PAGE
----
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When a landowner contends that government action has effected a taking of her property without just compensation in violation of the Fifth Amendment to the U.S. Constitution, where can she sue? Until this past June, when the U.S. Supreme Court decided Knick v. Township of Scott, 139 S. Ct. 2162 (June 2019), the answer was clear: state court and only state court. Knick changed all that. The Court overruled Williamson County v. Hamilton Bank, 473 U. S. 172 and held that a landowner who claimed to have suffered a taking at the hands of state or local officials could seek redress in federal court without the need to first seek compensation through state proceedings. The Court’s holding may channel more takings cases into federal courts, but leaves those courts with some unresolved questions.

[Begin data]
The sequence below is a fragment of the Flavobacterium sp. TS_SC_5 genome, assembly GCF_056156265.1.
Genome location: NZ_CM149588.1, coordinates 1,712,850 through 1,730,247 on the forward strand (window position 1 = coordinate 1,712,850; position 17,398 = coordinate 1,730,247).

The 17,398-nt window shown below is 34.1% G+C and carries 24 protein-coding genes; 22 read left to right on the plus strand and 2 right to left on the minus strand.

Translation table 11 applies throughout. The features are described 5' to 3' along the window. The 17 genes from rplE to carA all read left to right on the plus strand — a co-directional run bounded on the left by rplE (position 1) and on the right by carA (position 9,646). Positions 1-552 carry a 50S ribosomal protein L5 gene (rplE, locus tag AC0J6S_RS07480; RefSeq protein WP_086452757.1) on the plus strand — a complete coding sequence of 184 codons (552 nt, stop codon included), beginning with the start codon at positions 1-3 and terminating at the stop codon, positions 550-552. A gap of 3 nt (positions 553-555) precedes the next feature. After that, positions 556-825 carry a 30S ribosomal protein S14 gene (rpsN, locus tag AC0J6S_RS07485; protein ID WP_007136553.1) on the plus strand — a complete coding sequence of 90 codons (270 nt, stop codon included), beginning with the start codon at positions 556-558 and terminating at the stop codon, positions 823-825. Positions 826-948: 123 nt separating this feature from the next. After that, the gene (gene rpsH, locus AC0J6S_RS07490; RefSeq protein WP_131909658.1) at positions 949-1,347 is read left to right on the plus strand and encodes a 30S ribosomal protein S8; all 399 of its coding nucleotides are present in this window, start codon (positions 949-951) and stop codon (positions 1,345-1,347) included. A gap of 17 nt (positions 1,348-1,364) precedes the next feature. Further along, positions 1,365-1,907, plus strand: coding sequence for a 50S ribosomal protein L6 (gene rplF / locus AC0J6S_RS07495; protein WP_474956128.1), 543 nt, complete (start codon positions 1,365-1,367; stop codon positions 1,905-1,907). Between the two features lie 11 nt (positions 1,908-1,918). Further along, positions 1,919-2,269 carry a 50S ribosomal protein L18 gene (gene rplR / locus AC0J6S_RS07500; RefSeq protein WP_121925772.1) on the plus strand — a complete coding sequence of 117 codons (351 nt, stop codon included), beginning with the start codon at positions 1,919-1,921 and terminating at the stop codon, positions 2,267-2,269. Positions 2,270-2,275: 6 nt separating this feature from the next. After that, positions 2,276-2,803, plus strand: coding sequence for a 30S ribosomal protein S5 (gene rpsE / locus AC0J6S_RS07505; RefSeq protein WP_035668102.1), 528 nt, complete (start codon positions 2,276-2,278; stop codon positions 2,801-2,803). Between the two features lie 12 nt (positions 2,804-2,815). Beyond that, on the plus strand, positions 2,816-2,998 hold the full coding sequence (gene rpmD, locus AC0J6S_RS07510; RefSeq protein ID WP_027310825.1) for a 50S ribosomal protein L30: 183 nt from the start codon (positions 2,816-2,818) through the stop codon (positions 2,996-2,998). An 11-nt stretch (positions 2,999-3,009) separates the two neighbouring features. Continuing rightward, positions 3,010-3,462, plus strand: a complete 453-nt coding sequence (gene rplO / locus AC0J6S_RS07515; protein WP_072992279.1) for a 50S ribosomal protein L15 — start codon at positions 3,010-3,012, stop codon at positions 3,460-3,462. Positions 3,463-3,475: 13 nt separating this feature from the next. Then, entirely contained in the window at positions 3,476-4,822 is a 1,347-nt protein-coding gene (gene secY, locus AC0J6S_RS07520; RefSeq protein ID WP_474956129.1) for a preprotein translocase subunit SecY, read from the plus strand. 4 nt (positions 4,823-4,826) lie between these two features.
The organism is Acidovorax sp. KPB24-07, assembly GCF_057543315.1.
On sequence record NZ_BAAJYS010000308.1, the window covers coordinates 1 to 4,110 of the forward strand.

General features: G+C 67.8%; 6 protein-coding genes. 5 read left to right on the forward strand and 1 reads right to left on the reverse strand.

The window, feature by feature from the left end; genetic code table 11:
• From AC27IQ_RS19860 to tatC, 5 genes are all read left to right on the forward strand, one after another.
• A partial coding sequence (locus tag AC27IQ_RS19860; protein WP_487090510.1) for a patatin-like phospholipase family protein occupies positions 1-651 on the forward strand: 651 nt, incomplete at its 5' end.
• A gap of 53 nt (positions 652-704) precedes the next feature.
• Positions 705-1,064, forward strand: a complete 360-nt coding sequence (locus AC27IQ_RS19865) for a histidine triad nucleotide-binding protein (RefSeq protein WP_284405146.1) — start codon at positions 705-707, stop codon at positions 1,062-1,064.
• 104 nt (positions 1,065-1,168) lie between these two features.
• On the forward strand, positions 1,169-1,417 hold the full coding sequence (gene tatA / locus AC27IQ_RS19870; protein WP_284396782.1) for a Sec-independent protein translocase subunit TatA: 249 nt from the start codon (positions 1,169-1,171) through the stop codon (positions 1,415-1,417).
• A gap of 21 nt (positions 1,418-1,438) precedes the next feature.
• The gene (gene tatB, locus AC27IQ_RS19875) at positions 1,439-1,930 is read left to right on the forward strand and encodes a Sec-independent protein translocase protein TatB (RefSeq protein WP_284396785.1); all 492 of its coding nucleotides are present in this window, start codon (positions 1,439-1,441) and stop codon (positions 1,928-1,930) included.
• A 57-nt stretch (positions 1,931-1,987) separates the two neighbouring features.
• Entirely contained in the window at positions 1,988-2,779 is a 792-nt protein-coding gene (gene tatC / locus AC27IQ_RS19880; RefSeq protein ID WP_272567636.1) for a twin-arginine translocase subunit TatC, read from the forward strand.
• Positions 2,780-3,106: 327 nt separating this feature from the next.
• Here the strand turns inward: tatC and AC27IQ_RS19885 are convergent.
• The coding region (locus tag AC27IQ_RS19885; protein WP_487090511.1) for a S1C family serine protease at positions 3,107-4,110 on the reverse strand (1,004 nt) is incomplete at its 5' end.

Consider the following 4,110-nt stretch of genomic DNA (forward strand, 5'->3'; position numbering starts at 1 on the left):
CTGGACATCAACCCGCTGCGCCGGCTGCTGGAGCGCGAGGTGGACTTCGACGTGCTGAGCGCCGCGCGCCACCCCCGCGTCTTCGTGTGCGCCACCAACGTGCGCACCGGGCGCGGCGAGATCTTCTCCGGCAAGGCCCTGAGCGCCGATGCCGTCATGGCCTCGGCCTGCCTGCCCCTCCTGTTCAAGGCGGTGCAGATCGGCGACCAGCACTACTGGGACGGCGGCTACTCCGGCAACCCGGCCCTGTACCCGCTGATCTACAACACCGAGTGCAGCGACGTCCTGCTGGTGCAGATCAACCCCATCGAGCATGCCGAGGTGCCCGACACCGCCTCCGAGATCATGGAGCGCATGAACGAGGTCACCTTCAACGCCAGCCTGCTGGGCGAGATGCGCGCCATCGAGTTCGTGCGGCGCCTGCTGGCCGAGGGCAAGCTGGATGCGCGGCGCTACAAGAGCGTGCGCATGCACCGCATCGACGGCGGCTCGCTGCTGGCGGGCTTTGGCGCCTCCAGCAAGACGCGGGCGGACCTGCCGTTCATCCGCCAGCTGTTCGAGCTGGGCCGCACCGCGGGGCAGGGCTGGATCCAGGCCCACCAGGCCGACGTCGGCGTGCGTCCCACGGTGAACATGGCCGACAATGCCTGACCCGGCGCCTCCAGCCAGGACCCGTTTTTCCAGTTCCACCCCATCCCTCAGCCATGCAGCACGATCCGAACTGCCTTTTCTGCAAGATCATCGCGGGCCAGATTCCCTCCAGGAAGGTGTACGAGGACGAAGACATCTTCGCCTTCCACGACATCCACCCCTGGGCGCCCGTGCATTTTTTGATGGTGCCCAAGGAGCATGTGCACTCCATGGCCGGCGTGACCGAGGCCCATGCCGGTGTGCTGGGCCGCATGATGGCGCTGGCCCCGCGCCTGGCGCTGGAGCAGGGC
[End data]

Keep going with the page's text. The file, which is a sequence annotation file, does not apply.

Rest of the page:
Mortgagee Entitled to Deficiency Judgment When Mortgagor’s Submissions Are Insufficient to Rebut Mortgagee’s Appraisal
Foreclosure Action Proceeds Despite Failure to Formally Discontinue Prior Foreclosure Action
Forbearance Agreement Tolled Statute of Limitations
Foreclosure Proceeding Dismissed for Lack of Standing Did Not Accelerate Mortgage
Landlord Failed to Rebut Presumption of Willfulness
Landlord Substantiated Individual Apartment Improvements
Vacatur of Stipulation for Use and Occupancy Overturned
Occupant’s Deception Waived Succession Rights
Setting Rent for Unit First Decontrolled In 1954
Commercial Units Should Be Counted In Determining Amount of Reserve Fund
By Mark Hakim
On June 14, 2019, New York lawmakers approved, and Governor Cuomo signed, the “Housing Stability and Tenant Protection Act of 2019.” The Act contains a series of laws affecting all rentals within the State of New York, making permanent New York’s rent regulation laws, which proponents say will ensure that New York’s tenants are protected. However, as with any legislation, especially one that seems to have been enacted hastily, there are unintended and possibly quite adverse long-term consequences.